MaS: Providing MORE to Increase STEM Majors and Create Transfer Opportunities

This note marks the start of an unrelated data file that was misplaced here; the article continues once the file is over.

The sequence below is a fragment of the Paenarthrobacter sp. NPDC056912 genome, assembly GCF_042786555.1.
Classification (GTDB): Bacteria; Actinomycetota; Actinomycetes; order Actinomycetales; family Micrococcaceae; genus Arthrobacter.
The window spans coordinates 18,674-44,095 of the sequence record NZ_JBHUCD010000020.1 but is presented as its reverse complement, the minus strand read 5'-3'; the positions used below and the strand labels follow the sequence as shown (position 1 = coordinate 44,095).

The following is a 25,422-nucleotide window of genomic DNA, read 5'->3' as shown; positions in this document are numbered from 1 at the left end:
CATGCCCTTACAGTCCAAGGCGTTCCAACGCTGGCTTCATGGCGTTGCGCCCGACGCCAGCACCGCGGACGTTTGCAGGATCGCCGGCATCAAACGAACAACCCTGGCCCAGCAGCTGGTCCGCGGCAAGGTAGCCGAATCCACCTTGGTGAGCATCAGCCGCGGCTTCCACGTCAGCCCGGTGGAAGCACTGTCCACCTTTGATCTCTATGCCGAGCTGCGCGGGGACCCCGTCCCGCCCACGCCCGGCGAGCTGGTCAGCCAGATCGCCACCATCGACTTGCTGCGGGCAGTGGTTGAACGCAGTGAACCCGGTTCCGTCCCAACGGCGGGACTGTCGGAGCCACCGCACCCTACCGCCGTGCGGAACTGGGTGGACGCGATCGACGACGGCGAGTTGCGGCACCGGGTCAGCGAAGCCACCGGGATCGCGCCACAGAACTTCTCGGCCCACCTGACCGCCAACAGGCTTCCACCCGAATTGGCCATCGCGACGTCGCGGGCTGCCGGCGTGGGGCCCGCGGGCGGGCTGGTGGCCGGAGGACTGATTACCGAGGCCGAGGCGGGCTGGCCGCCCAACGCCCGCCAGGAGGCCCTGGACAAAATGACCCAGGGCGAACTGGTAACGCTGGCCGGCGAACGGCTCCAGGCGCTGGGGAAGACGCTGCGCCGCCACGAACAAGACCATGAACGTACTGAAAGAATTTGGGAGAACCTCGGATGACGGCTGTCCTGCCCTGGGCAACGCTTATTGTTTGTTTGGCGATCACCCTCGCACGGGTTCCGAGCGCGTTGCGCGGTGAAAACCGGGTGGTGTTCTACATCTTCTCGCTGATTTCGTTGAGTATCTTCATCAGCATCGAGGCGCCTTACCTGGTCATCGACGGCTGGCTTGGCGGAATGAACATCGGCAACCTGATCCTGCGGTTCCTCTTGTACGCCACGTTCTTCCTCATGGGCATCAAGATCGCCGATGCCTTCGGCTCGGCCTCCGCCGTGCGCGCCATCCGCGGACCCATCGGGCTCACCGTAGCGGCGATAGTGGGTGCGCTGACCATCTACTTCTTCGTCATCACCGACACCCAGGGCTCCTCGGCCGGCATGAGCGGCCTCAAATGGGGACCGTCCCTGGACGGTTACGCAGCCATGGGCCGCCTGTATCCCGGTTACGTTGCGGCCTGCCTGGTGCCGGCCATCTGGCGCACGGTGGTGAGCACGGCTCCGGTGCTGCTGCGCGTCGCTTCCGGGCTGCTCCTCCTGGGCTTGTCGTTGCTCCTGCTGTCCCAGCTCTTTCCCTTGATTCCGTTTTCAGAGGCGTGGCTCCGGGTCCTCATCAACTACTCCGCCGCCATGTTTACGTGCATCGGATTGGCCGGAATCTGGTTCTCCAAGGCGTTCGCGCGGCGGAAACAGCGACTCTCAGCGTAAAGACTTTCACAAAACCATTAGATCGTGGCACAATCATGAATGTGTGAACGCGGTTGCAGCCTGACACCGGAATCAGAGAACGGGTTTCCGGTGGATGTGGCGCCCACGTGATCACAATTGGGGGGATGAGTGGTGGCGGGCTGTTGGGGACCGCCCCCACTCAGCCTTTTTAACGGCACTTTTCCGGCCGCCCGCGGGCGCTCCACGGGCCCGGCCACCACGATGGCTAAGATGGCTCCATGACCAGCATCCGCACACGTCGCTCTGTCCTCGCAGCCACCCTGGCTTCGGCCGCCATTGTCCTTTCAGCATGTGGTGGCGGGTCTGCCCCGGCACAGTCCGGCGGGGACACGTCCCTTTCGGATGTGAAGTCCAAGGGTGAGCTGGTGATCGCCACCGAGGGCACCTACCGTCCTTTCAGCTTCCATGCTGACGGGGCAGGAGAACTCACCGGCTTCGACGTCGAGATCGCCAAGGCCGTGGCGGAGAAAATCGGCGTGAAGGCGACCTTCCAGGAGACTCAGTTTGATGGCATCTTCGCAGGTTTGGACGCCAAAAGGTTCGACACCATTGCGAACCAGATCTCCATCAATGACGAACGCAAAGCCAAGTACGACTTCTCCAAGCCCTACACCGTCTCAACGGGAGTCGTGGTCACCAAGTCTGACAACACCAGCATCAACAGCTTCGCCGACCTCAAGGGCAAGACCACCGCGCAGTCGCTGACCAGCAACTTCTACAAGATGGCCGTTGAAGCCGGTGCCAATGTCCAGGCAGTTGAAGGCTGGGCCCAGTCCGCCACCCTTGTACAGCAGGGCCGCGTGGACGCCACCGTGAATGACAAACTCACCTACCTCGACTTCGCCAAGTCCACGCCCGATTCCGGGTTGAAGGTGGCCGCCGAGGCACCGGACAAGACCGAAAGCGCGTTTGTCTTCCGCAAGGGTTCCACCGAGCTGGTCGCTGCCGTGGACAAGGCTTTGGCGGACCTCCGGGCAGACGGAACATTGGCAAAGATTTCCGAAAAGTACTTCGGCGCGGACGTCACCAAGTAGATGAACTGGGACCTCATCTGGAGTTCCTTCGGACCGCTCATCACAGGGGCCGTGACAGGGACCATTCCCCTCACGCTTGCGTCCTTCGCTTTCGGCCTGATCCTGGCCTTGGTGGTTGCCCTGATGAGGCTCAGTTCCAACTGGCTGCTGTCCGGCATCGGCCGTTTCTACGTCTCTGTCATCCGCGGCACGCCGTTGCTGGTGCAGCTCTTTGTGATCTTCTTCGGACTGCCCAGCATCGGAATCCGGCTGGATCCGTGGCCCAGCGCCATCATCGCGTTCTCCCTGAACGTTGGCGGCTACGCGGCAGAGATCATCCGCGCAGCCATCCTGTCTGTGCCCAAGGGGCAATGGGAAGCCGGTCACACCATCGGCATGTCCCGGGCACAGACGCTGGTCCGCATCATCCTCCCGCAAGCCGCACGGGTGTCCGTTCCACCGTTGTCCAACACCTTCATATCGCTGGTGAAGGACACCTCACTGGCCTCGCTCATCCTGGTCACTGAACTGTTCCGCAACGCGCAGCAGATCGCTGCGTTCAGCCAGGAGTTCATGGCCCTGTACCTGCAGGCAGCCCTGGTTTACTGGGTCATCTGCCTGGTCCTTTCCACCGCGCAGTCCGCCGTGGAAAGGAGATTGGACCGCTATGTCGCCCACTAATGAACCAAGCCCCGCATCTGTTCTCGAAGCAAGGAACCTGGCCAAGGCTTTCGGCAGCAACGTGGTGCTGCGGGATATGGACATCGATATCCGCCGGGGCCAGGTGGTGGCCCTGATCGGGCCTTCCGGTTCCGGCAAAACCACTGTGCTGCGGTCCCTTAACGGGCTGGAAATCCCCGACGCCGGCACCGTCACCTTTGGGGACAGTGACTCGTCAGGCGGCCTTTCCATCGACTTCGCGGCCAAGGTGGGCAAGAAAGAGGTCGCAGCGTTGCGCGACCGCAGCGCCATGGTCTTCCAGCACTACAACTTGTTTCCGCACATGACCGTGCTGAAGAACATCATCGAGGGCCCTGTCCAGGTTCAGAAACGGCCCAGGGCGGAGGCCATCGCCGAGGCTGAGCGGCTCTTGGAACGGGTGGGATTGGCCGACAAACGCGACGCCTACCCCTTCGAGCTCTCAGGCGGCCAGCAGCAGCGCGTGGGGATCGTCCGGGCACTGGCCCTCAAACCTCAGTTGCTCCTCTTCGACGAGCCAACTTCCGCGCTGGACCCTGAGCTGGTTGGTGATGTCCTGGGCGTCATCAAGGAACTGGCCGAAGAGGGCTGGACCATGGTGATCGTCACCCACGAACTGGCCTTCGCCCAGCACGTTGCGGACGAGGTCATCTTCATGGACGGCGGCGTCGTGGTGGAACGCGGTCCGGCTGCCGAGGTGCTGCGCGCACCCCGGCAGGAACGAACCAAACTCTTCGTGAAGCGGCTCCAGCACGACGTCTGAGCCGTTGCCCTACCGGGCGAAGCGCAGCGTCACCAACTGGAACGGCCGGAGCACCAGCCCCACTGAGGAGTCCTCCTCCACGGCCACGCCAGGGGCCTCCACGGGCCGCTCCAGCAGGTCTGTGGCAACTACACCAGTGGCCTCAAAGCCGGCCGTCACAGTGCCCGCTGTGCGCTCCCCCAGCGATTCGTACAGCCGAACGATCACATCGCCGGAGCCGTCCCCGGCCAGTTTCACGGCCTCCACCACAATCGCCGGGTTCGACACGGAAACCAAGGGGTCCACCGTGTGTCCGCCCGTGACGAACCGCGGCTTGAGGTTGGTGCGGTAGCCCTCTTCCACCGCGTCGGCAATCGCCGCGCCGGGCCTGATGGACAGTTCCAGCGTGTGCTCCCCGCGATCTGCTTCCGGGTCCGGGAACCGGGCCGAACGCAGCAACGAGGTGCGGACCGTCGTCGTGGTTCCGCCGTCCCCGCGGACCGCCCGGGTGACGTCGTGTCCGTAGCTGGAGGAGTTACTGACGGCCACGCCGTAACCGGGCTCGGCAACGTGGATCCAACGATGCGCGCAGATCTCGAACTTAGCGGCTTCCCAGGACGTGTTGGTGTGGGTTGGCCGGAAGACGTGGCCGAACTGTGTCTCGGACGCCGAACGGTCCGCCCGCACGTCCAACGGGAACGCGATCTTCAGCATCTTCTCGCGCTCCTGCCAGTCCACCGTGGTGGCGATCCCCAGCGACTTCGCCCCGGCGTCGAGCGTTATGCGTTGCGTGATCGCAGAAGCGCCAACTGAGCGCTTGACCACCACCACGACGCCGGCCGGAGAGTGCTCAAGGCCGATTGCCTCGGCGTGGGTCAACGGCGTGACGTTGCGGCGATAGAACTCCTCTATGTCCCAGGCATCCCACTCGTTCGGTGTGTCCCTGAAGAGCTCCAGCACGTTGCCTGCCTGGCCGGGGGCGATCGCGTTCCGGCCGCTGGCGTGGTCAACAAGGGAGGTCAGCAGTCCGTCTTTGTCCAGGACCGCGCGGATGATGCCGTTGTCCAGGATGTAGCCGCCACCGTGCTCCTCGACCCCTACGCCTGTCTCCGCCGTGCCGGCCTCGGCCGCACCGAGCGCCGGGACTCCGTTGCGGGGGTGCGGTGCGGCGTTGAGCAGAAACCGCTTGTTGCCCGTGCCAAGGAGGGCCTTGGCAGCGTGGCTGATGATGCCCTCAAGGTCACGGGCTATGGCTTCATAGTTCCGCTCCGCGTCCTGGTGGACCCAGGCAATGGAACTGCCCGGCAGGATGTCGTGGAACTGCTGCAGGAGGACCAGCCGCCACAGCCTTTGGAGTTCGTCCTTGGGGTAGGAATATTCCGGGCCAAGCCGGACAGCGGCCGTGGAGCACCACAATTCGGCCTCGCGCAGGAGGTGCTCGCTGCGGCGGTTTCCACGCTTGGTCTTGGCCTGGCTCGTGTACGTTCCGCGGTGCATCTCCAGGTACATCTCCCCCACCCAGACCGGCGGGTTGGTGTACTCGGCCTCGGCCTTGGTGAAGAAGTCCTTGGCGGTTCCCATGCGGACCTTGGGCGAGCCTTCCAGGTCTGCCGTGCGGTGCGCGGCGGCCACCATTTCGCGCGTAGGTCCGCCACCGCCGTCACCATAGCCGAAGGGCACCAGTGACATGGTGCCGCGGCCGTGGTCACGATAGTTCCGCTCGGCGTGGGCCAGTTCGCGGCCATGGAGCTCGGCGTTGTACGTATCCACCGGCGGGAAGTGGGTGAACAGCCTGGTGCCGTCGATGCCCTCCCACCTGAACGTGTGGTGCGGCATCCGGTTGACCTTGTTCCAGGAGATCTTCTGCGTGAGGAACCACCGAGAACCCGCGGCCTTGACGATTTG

The Math and Science (MaS) Program is increasing the number of minority and female students majoring in science, technology, engineering, and mathematics (STEM) fields and transferring to four-year institutions. The program is modeled on successful summer bridge and first-year experience programs. It is extending curriculum improvements and support programs to an innovative second- and third-year experience. A center is being established at the college that focuses on increasing student success in STEM fields through outreach, innovative instruction, staff development, tutoring/mentoring, internships, and career advisement. Key components of MaS are: (a) aggressive recruitment at local high schools; (b) rigorous curriculum that emphasizes interdisciplinary, active and collaborative teaching and learning (including an intensive, math-only sequence and a capstone experience); (c) instructional technology (Interactive Multi-Media Exercises) that follows the hypothetical-deductive learning model of scientific inquiry; (d) extensive tutoring and mentoring, including in-class instructional aides and out-of-class tutors, peer mentors, and STEM faculty mentors to serve as role models and academic advisors; (e) off-campus, experiential learning, including field work, summer internships and job shadowing at nearby universities and the Jet Propulsion Lab; (f) proactive counseling, including individual educational plans, career aptitude tests, and transfer seminars; (g) faculty development to ensure integration of content in science, math, and English courses; and (h) evaluation that utilizes a longitudinal, quantitative, comparative, quasi-experimental design and rigorous qualitative research methods. Proximity to institutions such as the California Institute of Technology, the Jet Propulsion Laboratory, the University of California at Los Angeles, and the University of Southern California allows MaS students and faculty to collaborate on a variety of projects, including job shadowing, summer research internships, and transfer advisement to reinforce connections between theory and practice and to smooth the transition from the two-year college to four-year institutions. Intellectual Merit: The project is increasing 1) student interest in STEM fields as majors and future professionals and 2) the supply and success rates of future STEM workers, especially among individuals from underrepresented groups. The structure contributes to the growing body of research on learning communities and summer bridge/first-year experience models. Broader Impacts: The project addresses the specific needs of women and underrepresented minorities interested in STEM fields by creating bridges from high school to two-year college and from two-year college to four-year universities, a path that an increasing number of students across the country are following.